2. Citizen Kane (1941)

Wow, this is really getting embarrassing now.  I’m pretty sure I’ve previously lied to people about this one.  See, my family and I were going through the AFI 100 movies list and we just… didn’t make it that high!   I’ve sort of had this two year hiatus of serious movie-watching through this whole Tahiti excursion, and seeing as I don’t have as much access to what I want, this one has had to wait.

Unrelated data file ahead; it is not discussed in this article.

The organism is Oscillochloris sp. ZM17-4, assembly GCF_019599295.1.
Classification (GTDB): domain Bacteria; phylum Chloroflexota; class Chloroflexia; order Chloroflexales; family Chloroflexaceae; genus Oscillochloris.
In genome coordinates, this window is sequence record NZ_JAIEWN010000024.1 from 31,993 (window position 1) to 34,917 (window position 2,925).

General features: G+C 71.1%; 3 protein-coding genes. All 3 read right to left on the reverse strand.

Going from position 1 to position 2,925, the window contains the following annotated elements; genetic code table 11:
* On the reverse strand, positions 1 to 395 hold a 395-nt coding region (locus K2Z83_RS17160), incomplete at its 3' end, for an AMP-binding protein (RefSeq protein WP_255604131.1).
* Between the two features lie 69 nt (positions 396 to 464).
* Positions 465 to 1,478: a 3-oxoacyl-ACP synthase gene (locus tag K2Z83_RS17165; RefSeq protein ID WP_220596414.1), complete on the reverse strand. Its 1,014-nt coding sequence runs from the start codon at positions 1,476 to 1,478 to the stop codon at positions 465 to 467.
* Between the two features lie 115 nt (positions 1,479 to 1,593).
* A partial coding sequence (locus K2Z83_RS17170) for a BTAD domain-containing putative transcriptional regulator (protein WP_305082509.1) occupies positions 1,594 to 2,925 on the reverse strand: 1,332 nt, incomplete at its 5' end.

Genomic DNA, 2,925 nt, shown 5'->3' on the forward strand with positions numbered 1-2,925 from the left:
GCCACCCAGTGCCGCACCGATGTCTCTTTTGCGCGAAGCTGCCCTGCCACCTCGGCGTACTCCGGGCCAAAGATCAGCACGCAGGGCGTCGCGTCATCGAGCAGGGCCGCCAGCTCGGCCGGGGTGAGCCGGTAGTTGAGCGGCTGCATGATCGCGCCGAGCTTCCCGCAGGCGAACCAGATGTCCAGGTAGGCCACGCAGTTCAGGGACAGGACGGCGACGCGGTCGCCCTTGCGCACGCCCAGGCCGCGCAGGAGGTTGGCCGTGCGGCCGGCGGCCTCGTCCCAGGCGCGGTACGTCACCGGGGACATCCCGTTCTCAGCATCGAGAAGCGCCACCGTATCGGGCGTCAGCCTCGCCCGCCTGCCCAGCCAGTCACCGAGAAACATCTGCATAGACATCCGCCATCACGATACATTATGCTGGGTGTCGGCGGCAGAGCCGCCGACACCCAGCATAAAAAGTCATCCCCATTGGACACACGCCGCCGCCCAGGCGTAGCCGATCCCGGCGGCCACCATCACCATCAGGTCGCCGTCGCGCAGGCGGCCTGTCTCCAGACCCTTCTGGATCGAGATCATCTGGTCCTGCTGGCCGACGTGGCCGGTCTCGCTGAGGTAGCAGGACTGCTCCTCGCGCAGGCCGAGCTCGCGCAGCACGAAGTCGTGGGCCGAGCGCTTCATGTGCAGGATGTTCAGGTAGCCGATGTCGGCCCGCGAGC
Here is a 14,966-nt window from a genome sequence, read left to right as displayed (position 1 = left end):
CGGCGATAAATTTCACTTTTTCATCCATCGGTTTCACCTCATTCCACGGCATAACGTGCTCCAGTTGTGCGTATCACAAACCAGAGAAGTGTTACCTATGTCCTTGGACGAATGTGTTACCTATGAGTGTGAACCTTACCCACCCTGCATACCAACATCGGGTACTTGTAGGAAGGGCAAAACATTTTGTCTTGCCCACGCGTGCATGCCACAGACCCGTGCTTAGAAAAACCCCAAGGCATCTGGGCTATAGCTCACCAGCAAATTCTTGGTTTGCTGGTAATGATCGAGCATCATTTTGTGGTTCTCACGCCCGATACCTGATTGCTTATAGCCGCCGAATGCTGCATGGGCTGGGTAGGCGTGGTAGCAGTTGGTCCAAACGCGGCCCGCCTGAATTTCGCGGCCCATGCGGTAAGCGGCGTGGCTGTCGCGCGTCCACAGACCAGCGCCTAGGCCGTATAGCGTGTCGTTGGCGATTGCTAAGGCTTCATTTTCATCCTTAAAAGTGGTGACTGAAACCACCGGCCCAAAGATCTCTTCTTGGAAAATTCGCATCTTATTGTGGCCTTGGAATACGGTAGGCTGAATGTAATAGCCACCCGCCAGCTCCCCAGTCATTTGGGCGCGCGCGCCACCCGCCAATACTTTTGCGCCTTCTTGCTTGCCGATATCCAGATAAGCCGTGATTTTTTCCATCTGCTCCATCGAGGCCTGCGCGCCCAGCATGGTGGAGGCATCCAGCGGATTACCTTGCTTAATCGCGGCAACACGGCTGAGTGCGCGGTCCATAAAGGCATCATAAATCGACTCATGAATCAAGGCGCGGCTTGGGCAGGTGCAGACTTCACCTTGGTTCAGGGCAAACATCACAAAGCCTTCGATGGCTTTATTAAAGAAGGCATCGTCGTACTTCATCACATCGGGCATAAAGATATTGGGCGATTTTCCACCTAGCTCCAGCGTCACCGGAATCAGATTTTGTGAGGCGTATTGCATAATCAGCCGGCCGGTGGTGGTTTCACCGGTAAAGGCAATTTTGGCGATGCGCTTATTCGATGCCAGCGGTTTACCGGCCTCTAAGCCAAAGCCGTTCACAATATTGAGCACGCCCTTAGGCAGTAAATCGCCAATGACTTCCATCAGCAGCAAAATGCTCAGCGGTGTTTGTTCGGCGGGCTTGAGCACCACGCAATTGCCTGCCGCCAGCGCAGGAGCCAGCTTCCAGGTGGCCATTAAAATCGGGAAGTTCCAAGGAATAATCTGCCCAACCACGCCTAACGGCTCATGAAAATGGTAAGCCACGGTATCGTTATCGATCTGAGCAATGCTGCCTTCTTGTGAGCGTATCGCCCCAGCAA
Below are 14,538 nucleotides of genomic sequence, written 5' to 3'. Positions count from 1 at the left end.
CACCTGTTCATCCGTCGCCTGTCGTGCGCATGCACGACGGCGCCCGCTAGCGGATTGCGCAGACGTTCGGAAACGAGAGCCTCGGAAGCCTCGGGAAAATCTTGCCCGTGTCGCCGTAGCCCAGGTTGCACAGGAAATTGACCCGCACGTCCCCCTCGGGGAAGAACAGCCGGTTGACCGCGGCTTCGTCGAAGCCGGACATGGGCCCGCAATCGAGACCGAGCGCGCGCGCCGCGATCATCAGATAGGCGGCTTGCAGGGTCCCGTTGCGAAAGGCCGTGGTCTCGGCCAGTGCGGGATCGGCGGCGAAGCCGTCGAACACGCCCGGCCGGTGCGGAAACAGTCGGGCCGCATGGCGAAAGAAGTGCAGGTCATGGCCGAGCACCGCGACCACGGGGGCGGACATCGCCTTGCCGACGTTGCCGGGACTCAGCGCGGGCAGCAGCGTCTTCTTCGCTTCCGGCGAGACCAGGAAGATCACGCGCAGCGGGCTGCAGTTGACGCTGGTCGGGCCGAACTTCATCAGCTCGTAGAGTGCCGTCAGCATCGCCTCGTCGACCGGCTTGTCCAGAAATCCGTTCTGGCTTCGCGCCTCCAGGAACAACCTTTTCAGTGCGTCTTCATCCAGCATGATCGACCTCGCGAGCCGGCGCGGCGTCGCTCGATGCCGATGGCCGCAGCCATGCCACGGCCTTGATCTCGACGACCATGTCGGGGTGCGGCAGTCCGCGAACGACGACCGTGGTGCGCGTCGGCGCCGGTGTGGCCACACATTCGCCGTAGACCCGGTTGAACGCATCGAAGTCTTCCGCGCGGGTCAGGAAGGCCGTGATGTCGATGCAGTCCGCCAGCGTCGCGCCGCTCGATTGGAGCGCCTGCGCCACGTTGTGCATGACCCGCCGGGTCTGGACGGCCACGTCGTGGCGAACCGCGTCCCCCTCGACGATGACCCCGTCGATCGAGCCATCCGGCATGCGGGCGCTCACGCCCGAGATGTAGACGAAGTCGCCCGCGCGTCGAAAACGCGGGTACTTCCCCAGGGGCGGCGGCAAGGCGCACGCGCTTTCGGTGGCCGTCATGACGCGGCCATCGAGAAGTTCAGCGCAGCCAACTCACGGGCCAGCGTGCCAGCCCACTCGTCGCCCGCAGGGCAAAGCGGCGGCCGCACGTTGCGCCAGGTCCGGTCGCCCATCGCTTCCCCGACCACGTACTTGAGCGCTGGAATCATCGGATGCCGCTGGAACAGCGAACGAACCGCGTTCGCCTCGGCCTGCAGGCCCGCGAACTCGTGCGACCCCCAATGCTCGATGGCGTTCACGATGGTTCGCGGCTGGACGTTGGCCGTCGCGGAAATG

1. The Godfather (1971)

It’s a sin, I know, not to have seen this movie.  Forgive me.  I want nothing more than to repent, and quickly.

Yeah.  I know I suck.  There are many more great movies I haven’t seen (I won’t name them, however, or NO ONE will read this blog!)  but these are just the ones that I, personally, can’t believe I haven’t seen.  Now go ahead.  You may mock me all you want.